Losing Mac Miller: Is Anyone to Blame?

MANCHESTER, ENGLAND - JUNE 04: NO SALES, free for editorial use. In this handout provided by 'One Love Manchester' benefit concert (L) Mac Miller and Ariana Grande perform on stage on June 4, 2017 in Manchester, England. Donate at www.redcross.org.uk/love (Photo by Getty Images/Dave Hogan for One Love Manchester)

Katie Hebert, Staff Writer |

On September 7, hip-hop artist Mac Miller passed away from an apparent overdose. While fans are mourning his death and remembering hits from the 2009 era such as “Donald Trump” and “Kool-Aid and Frozen Pizza,” as well as recognizing his contributions to music–others are blaming his ex-girlfriend, Ariana Grande, for his death.

Complex

The two started dating after a Twitter exchange around Thanksgiving in 2012, which lead to multiple duets. After Miller and Grande split, Grande began a relationship with comedian Pete Davidson, and they were engaged shortly afterwards. After the breakup between Grande and Miller went public, Grande posted on social media: “This is one of my best friends in the whole world and favorite people on the planet. I respect and adore him endlessly and am grateful to have him in my life in any form, at all times regardless of how our relationship changes or what the universe holds for each of us.”

When fans took to social media to shame Grande for her breakup with Miller, she tweeted, “How absurd you minimize female self-respect and self-worth by saying someone should stay in a toxic relationship because he wrote an album about them.”

Grande also noted that the entire album was actually not about her. “I am not a babysitter or a mother and no woman should feel that they need to be,” Grande wrote. “I have cared for him and tried to support his sobriety & prayed for his balance for years (and always will of course) but shaming/blaming women for a man’s inability to keep his s**t together is a very major problem. Let’s please stop doing that. Of course I didn’t share how hard or scary it was while it was happening but it was. I will continue to pray from the bottom of my heart that he figures it all out and that any other woman in this position does as well.”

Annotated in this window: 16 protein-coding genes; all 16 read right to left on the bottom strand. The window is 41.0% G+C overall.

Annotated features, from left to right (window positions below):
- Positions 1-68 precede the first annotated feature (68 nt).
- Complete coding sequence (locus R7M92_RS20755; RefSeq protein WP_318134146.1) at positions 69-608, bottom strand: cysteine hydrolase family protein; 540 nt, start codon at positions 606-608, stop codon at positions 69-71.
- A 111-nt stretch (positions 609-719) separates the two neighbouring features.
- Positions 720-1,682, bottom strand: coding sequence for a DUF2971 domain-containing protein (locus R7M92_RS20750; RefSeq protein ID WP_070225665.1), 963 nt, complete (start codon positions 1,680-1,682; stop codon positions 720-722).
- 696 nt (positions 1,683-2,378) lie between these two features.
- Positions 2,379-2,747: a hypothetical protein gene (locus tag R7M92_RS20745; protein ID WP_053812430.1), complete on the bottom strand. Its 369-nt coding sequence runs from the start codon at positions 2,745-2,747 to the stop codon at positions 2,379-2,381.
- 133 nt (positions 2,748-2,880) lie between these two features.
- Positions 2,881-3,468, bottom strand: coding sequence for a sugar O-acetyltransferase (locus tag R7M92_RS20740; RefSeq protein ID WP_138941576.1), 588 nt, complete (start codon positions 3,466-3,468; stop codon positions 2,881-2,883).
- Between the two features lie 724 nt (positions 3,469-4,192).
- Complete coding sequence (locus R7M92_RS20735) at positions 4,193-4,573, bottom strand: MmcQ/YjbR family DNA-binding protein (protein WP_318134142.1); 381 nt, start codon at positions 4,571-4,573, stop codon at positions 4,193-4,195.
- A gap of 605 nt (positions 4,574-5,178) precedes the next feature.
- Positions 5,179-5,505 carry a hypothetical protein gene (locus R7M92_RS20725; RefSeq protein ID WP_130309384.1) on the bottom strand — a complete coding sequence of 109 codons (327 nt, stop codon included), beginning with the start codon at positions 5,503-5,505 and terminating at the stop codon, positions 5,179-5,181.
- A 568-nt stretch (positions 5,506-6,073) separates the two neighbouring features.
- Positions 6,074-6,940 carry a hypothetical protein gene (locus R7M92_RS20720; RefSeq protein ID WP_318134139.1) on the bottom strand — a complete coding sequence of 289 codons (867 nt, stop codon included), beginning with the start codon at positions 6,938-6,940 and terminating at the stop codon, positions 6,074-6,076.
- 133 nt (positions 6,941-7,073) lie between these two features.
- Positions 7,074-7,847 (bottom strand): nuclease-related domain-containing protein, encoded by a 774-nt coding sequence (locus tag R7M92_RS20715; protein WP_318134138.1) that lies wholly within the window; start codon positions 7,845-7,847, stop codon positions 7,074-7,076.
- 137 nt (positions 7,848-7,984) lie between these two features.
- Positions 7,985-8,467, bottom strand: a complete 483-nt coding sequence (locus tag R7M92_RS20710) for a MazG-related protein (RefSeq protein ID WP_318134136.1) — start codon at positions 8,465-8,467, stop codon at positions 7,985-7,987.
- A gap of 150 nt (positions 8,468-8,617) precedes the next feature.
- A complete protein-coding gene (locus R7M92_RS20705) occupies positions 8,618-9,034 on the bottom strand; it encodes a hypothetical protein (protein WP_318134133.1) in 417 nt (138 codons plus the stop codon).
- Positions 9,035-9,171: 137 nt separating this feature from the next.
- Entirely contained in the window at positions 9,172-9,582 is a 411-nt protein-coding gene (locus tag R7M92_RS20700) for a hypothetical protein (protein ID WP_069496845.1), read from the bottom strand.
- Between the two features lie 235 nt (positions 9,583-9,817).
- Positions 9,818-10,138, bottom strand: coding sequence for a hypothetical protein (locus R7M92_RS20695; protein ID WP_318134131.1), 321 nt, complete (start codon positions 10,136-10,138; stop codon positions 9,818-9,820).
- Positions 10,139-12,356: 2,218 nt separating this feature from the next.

After word of Miller’s death went public, people took to social media to blame Grande for his death. She disabled comments on her Instagram account, posting a photo of Miller with no caption after his death. Twitter user @MaddySkye wrote: “Just noticed Ariana Grande disabled comments on her Instagram account after a barrage of Mac Miller-related comments. Recognize the true problem here, rather than using someone else as a scapegoat & continuing the cycle. All so sad & nauseating.” A number of fans of both Grande and Miller defended Grande and angled the story toward the real issues: mental illness and addiction.

A few days later, Grande posted a video of what looked like Miller and her on a date while they were together, with the caption reading: “I adored you from the day I met you when I was nineteen and I always will. I can’t believe you aren’t here anymore. I really can’t wrap my head around it. We talked about this. So many times. I’m so mad, I’m so sad I don’t know what to do. You were my dearest friend. For so long. Above anything else. I’m so sorry I couldn’t fix or take your pain away. I really wanted to. The kindest, sweetest soul with demons he never deserved. I hope you’re okay now. Rest.”

In May 2017, Grande was performing at the Manchester Arena when a bombing occurred at the stadium. After being blamed for that to an extent, she held a benefit concert to help the families of those lost. After being recently blamed for Miller’s death, it was rumored that Grande was hospitalized for anxiety related illnesses, but nothing was confirmed.

Mac Miller, born Malcolm James McCormick, was open about his addiction for many years, once saying in an interview, “I was not happy and I was on lean very heavy. I was so f**ked up all the time, it was bad. My friends couldn’t even look at me the same. I was lost.” Reports say that Miller was dead hours before his body was discovered. The day before, he took to Twitter to say, “I just want to go on tour.”

If you or someone you know is suffering from addiction, please find support and help.

SUNY Oneonta Counseling Center: 607-436-3368

Crisis Line at Bassett Hospital: 877-369-6699

Hopeline: 877-235-4525

Mobile Crisis Assessment Team: (877)-369-6699

supportingsobriety.org/

Be the first to comment

Leave a Reply

Your email address will not be published.


*